The Many Paths to Accreditation

Though its primary function is without question the delivery of accurate and effective medical treatment, health care is also big business. Continue reading →

CMS Issues Final Rules for EHR Incentive Programs, Stage Two

FIRST THERE WAS HIPAA

In 1996 the Federal government took on increased regulatory responsibility with the passage of the Health Insurance Portability and Accountability Act (HIPAA).

This multifaceted bill was broad in its jurisdiction over  both Medicare and American health care in general, as it sought to provide new Federal rules improving continuity  or “portability” of coverage in the large group, small group, and individual health insurance markets, while reinforcing the need to protect the privacy of patient health records.

Combining a group of disparate issues, Title I of HIPAA amended the Public Health Service Act, the Employee Retirement Income Security Act of 1974 (ERISA), and the Internal Revenue Code of 1986. In doing so, HIPAA strove to regulate the availability and scope of group health plans and many individual health insurance policies, including the protection of health coverage for workers and their families who have lost or changed jobs. Further provisions also limited a group health plan’s ability to restrict coverage for preexisting conditions. Continue reading →

Federal Grants Move Affordable Insurance Exchanges Forward

Beginning in 2014, individuals and small businesses will be able to purchase private health insurance through competitive marketplaces called Affordable Insurance Exchanges, or ‘‘Exchanges.’’  Recently, the U.S. Department of Health and Human Services (HHS) developed a few flexible programs that offer different Exchange models, as well as some additional options within each program.

The Federal Government also provides Exchange Establishment grants to States that are making progress in establishing Exchanges. States can decide when to apply for grant funding as needed, opting for multi-year funding (level two establishment grants) or yearly funding (level one establishment grants).

The program affords States several options for grant funding, a necessary component to the program as each State’s insurance market needs may be considerably different. Presently, forty-nine States and the District of Columbia received up to $1 million in Exchange Planning Grants. Four territories received similar grants in March 2011. These funds were used to conduct Exchange feasibility studies and community forums. Six states and a multi-state consortium led by the University of Massachusetts Medical School received over $241 million in Early Innovator grants to develop model Exchange IT systems. Early Innovator states pledge that their Exchange technology is reusable and transferable to other States. Additional information in the HHS Press Release appears here.  An interactive state map providing details about the different Exchange programs can be found here.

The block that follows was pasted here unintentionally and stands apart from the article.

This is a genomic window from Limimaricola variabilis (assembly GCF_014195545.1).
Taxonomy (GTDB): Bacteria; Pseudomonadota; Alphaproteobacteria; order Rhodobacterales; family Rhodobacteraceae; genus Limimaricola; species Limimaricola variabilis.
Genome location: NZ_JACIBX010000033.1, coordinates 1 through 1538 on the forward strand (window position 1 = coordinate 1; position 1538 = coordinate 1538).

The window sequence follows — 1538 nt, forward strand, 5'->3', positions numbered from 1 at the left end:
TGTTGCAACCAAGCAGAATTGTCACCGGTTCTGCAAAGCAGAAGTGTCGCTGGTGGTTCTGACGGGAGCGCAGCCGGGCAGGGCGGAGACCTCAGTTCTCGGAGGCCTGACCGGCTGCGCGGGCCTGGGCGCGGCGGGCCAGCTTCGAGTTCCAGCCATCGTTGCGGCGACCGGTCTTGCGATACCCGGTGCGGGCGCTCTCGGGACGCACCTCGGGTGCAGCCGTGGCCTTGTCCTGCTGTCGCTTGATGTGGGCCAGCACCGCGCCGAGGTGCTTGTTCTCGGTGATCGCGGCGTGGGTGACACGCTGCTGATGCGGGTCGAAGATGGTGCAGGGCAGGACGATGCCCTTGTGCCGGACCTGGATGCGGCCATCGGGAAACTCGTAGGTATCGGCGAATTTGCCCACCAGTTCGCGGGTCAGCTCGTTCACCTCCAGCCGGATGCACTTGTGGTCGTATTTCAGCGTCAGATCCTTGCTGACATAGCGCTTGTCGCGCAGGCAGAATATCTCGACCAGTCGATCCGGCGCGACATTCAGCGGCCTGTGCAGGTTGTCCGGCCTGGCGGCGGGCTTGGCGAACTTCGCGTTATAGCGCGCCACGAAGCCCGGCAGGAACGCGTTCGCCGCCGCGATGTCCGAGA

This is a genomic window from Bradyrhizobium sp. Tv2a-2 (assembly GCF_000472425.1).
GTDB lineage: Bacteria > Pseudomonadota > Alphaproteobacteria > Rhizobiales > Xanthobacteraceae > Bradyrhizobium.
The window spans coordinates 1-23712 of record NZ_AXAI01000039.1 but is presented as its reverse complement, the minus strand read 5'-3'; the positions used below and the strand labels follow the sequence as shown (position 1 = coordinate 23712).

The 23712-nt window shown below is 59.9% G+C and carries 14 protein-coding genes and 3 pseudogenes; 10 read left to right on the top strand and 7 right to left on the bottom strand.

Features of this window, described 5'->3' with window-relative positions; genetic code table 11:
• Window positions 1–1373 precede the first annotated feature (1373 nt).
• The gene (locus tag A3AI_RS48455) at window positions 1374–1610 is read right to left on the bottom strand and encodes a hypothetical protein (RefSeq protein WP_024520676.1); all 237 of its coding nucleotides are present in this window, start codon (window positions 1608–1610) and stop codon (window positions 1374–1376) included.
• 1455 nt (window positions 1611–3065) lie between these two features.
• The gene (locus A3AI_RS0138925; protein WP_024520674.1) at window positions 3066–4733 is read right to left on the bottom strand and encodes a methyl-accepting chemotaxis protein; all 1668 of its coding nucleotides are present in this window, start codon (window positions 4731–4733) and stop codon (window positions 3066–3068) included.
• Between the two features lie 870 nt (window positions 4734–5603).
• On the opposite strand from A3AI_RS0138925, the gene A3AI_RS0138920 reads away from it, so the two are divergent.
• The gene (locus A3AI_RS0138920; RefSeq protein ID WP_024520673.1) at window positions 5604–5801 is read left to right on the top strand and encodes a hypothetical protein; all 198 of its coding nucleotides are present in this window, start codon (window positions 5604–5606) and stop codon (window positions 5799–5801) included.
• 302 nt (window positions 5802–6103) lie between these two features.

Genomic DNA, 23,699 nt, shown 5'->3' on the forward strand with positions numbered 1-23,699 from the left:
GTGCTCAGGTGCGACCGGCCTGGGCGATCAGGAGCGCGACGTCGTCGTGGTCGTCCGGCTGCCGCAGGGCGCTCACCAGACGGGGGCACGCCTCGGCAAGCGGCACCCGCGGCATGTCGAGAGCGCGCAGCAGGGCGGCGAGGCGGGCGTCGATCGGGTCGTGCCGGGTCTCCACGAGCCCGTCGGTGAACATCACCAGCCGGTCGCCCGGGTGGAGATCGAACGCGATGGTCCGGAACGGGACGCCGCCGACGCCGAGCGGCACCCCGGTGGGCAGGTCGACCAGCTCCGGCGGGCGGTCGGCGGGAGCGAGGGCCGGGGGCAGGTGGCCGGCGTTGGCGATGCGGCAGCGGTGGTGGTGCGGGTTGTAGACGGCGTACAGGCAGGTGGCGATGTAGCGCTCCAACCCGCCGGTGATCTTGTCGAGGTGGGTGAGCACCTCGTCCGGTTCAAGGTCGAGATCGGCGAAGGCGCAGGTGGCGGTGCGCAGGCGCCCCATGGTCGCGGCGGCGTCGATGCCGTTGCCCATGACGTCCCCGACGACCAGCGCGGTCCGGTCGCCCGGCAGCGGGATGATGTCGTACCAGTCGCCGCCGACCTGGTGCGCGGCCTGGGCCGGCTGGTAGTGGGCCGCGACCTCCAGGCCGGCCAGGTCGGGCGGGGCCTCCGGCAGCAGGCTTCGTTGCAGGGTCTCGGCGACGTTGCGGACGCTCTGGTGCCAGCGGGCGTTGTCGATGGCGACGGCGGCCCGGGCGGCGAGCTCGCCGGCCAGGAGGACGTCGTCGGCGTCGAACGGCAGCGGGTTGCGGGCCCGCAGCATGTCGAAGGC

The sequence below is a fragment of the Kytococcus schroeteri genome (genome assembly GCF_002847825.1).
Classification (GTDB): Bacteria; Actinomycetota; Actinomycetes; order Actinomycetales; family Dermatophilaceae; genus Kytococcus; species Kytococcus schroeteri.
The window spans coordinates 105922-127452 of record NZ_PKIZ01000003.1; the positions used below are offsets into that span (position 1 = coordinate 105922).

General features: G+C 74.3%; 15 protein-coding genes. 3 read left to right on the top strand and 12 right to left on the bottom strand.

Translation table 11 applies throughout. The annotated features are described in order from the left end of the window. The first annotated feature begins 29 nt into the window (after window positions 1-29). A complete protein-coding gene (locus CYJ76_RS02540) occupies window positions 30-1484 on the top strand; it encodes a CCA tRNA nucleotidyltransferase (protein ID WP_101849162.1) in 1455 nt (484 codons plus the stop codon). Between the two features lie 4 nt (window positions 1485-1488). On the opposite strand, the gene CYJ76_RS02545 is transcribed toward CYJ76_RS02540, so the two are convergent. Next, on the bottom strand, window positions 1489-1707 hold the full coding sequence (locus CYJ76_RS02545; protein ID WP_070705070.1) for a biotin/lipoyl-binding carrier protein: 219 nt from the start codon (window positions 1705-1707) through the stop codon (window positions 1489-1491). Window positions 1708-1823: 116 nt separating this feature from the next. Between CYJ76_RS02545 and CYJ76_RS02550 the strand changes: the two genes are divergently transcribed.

Final Rules for Hospital Inpatient Prospective Payment Systems

The Centers for Medicare & Medicaid Services released the final rule for the Medicare inpatient prospective payment systems (IPPS) for the 2013 fiscal year (effective for discharges occurring on or after October 1, 2012).  The final rule revises the IPPS for operating and capital-related costs of acute care hospitals and incorporates certain statutory provisions contained in the 2010 Patient Protection and Affordable Care Act, as amended in part by the  Health Care and Education Reconciliation Act of 2010.

Additionally, the final rule updates the rate-of-increase limits for certain hospitals excluded from the IPPS, as well as the payment policies and annual payment rates for the Medicare prospective payment system (PPS) relating to long-term care hospitals. The final rule changes the ways in which a hospital determines its full-time equivalent (FTE) resident cap for graduate medical education (GME) and indirect medical education (IME) payments.

The final rule also establishes requirements for the Hospital Value-Based Purchasing (VBP) Program and the Hospital Readmissions Reduction Program.